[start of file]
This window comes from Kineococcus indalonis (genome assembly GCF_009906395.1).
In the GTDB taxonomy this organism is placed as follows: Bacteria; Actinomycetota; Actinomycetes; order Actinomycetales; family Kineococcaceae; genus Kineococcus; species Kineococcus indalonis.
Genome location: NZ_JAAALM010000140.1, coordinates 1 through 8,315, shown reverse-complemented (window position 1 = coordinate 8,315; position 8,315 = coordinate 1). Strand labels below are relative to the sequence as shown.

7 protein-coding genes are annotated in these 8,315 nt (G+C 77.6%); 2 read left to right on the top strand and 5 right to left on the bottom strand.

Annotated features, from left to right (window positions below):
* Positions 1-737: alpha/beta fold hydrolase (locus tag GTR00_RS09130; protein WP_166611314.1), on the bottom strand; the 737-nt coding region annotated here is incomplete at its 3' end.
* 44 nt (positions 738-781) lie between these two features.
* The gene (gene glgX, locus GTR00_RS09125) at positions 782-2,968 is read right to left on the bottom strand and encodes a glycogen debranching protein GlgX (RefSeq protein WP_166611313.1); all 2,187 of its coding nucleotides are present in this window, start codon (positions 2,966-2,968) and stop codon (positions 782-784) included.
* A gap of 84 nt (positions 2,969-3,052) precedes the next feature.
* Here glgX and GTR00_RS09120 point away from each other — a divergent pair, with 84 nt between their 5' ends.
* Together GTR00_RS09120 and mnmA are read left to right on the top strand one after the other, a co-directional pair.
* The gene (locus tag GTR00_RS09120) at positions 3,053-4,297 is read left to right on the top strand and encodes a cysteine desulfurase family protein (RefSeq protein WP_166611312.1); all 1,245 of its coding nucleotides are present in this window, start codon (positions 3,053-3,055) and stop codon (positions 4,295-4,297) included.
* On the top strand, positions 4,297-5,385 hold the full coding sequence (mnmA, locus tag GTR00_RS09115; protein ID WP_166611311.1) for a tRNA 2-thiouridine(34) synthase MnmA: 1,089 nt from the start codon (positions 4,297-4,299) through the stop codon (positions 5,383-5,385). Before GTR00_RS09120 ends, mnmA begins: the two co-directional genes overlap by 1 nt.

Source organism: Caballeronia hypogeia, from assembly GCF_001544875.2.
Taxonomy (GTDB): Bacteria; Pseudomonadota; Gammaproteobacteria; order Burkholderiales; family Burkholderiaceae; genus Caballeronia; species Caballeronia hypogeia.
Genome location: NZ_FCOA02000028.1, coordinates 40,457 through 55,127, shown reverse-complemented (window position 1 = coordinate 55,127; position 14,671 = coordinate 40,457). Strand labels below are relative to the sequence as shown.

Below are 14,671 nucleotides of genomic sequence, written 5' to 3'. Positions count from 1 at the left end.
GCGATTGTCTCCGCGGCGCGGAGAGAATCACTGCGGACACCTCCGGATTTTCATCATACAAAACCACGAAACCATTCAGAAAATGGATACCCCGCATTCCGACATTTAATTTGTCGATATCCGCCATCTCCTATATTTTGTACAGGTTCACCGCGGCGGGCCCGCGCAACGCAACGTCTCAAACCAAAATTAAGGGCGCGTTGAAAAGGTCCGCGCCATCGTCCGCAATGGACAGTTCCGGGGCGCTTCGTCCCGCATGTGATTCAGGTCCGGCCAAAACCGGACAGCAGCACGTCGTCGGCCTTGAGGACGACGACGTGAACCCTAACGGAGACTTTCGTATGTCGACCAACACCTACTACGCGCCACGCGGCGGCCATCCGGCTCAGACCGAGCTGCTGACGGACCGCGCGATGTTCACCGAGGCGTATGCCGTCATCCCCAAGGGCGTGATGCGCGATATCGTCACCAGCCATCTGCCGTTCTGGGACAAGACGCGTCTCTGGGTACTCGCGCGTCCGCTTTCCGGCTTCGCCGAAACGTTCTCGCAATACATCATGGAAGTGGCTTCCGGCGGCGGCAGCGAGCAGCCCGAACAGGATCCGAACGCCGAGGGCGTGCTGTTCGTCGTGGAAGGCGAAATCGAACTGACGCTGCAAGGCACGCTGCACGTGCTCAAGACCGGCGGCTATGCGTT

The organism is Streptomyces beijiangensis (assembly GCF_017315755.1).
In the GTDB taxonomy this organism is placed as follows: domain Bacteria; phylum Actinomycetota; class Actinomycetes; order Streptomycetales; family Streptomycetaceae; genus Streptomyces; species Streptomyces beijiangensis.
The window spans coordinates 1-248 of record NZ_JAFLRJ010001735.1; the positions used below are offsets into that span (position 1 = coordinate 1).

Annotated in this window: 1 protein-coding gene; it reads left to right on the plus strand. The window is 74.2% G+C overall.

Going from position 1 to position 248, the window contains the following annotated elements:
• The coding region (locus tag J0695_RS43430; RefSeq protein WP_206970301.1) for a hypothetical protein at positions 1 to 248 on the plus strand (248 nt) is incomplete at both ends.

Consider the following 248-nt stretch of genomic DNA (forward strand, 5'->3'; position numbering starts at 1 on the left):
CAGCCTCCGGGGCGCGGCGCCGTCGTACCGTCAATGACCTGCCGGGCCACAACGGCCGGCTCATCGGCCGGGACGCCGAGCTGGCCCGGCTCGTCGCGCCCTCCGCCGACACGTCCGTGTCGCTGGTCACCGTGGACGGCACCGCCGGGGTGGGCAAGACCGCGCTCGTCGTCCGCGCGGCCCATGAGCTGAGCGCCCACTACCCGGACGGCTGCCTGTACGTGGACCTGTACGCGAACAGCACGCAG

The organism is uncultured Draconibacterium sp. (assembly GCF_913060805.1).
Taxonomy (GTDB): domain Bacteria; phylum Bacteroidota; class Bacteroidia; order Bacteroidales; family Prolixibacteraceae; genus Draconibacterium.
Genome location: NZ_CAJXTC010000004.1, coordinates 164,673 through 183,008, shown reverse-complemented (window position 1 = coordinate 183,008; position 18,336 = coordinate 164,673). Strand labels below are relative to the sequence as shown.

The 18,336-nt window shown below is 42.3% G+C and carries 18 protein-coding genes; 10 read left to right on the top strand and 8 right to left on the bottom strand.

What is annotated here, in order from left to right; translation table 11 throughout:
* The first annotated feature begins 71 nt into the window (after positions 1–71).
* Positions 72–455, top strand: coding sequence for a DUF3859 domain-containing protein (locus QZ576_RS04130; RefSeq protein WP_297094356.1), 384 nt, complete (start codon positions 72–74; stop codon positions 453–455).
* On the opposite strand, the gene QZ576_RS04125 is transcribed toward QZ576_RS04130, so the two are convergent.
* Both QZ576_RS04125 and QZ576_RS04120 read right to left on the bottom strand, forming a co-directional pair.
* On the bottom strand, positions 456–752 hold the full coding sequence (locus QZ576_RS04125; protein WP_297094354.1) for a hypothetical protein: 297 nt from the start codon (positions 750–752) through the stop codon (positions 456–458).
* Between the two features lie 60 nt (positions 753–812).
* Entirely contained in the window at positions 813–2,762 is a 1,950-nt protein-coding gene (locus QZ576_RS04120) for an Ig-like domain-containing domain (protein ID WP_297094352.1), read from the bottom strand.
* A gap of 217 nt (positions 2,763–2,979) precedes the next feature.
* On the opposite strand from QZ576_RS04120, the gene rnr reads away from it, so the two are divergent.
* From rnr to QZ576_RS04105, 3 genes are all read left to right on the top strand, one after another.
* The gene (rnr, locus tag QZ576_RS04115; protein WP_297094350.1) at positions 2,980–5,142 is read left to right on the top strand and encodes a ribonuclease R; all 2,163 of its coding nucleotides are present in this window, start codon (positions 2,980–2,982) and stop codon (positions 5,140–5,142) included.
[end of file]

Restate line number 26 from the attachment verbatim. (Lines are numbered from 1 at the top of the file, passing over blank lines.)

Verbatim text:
CAGCCTCCGGGGCGCGGCGCCGTCGTACCGTCAATGACCTGCCGGGCCACAACGGCCGGCTCATCGGCCGGGACGCCGAGCTGGCCCGGCTCGTCGCGCCCTCCGCCGACACGTCCGTGTCGCTGGTCACCGTGGACGGCACCGCCGGGGTGGGCAAGACCGCGCTCGTCGTCCGCGCGGCCCATGAGCTGAGCGCCCACTACCCGGACGGCTGCCTGTACGTGGACCTGTACGCGAACAGCACGCAG